McCarron should be right at home in Miami


McCarron should be right at home in Miami

FORT LAUDERDALE, Fla. (AP) Alabama quarterback AJ McCarron should feel right at home in when the second-ranked Crimson Tide take on No. 1 Notre Dame for the BCS national title on Monday night at Sun Life Stadium.

That's because he's seen himself playing there for years.

Sun Life is the home of the Miami Dolphins - and the Miami Hurricanes, the team that McCarron grew up rooting for. He strongly considered attending the school and playing for the `Canes.

``I love `The U,''' said McCarron, a native of Mobile, Ala. ``But I just felt like at the end of the day, it was the best situation for me to stay in the state.''

McCarron is tall and lean, reminiscent of former Miami quarterback Ken Dorsey, who just happens to be one of the Alabama star's favorite players. McCarron also grew up idolizing former Hurricanes like Willis McGahee, Andre Johnson and Kellen Winslow.

``What probably attracted me the most is, just like whenever you're a little kid, the team that's winning the most is probably your favorite,'' McCarron said.

He ultimately picked the Tide over Oklahoma and Miami.

And even though McCarron was a 2-year-old at the time, Alabama's win over the Hurricanes for the 1992 national title seems like it's a topic of regular discussion in his house.

``My dad went to that game and missed my brother being born to go to that game,'' McCarron said. ``My mom was not happy.''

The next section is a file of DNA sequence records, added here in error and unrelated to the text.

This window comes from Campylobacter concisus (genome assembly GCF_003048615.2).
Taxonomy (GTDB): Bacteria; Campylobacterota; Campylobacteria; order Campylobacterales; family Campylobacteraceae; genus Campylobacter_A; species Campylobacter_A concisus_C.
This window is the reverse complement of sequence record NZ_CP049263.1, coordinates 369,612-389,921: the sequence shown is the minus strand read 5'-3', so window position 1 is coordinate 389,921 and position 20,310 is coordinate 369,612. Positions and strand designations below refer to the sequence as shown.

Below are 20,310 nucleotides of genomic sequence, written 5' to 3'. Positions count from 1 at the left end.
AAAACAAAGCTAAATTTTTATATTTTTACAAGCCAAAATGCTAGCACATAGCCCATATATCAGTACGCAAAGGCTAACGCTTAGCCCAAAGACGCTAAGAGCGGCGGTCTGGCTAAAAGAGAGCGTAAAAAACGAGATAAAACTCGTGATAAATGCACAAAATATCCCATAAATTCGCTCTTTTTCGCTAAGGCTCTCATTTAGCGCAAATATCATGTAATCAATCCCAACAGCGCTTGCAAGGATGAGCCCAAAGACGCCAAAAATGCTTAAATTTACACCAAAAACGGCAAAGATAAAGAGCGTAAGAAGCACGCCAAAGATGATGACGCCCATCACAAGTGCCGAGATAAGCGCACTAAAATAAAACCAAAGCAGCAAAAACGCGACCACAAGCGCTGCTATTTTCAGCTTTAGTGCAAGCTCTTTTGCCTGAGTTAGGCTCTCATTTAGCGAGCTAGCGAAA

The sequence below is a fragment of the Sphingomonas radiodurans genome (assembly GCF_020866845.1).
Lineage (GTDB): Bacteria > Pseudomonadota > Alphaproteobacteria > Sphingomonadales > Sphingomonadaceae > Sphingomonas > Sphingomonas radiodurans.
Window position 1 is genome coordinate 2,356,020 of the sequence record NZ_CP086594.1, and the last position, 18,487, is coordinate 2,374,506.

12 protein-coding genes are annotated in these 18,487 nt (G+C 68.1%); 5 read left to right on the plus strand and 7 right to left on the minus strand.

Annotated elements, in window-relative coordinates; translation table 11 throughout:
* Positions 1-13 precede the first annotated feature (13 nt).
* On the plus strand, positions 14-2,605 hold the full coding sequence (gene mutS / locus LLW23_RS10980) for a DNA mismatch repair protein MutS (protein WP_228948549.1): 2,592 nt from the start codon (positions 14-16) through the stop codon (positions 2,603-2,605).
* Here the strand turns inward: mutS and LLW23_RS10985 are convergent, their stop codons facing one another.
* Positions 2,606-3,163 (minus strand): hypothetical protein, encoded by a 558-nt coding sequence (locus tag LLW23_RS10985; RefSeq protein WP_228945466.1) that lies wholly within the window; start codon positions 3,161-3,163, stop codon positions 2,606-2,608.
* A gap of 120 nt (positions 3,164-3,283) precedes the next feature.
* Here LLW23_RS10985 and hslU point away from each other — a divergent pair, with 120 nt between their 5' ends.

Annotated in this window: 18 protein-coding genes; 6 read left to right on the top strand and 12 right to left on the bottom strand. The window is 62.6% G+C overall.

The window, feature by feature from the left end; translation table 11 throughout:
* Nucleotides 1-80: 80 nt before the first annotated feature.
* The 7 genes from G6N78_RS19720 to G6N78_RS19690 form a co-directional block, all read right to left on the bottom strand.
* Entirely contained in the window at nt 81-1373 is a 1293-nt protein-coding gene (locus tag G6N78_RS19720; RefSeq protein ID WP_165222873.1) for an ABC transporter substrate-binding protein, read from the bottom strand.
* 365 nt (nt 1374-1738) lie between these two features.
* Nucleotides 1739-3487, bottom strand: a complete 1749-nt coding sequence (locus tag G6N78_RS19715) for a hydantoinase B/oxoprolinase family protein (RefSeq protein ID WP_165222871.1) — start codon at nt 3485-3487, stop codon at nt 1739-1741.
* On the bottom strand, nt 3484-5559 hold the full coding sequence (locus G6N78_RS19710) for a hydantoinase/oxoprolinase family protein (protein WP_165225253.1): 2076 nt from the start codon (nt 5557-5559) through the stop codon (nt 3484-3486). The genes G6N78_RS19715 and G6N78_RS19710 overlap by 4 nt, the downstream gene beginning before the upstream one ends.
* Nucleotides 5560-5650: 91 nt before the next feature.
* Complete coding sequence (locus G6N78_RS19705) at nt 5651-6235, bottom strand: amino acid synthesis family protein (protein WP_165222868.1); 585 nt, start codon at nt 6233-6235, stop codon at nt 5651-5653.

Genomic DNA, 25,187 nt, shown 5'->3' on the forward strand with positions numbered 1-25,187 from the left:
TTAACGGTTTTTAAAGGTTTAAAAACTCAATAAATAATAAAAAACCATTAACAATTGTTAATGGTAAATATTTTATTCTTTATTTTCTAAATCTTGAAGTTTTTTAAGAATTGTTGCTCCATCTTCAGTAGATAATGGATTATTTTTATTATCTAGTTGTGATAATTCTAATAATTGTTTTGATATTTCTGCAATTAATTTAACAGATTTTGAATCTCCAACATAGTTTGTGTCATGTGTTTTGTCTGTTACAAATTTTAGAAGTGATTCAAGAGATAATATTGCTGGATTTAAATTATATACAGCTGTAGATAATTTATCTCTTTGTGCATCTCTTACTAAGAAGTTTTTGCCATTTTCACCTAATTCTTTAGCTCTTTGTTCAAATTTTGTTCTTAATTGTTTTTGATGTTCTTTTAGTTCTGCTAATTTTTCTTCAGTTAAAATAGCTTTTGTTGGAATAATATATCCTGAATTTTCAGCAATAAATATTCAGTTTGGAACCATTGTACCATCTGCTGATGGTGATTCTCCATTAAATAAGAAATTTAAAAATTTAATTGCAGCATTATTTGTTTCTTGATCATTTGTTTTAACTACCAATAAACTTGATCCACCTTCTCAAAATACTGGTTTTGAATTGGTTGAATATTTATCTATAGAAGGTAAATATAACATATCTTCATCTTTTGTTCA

NIX THE SINGING: Notre Dame defensive tackle Louis Nix and Alabama wide receiver Christion Jones are obviously exceptional football players.

And as singers ... well, they're exceptional football players.

The players got swallowed up in the ``Gangnam Style'' craze on Wednesday night, when the Fighting Irish and Crimson Tide were invited to watch the Miami Heat play the Dallas Mavericks. DJ Irie, part of the Heat in-game entertainment crew, had Nix and Jones at his courtside spot during a break in the action to entertain fans with their version of the popular song.

Nix referred to himself by his Twitter handle while introducing himself to the crowd, then sang for just a few seconds and started to mimic the dance that goes along with the wildly popular song.

Jones seemed to have a bit of stage fright as well, yet walked away laughing as the sellout crowd of just over 20,000 NBA fans roared for both.


SPINMEISTER: Eddie Lacy might have a future in politics since he's mastered the spin.

The Alabama tailback frequently spins away from defenders without seeming to lose much of his momentum, and it works for him.

Lacy even jokes that he created the move when T.J. Yeldon or Kenyon Drake try it out in practice.

``It's just funny,'' Tide wide receiver Kevin Norwood said. ``He'll swear up and down that he invented it, and he put like a trademark on his spin move. He'll try to make a joke, like `I'm going to charge you $15.'''

Teammates have nicknamed him ``Circle Button'' after the move that simulates a spin in video games. Lacy says he's been doing it a long time.

``It's just something I've been able to do naturally,'' he said.

Center Barrett Jones said it's one thing that separates him from predecessors Trent Richardson and Mark Ingram.

``One difference is I've never seen a spin move like he has,'' Jones said. ``He's got a great spin move. I've never seen him get tackled by the first guy he spins on. ``


FUZZY IRISH: Just call them the Notre Dame Fuzzy Irish.

About a dozen Notre Dame players have been growing beards since early in the season, and they are looking pretty bushy right now.

Defensive end Kapron Lewis-Moore is one of the founding members of the beard gang. His is full, thick and dark, though neatly groomed.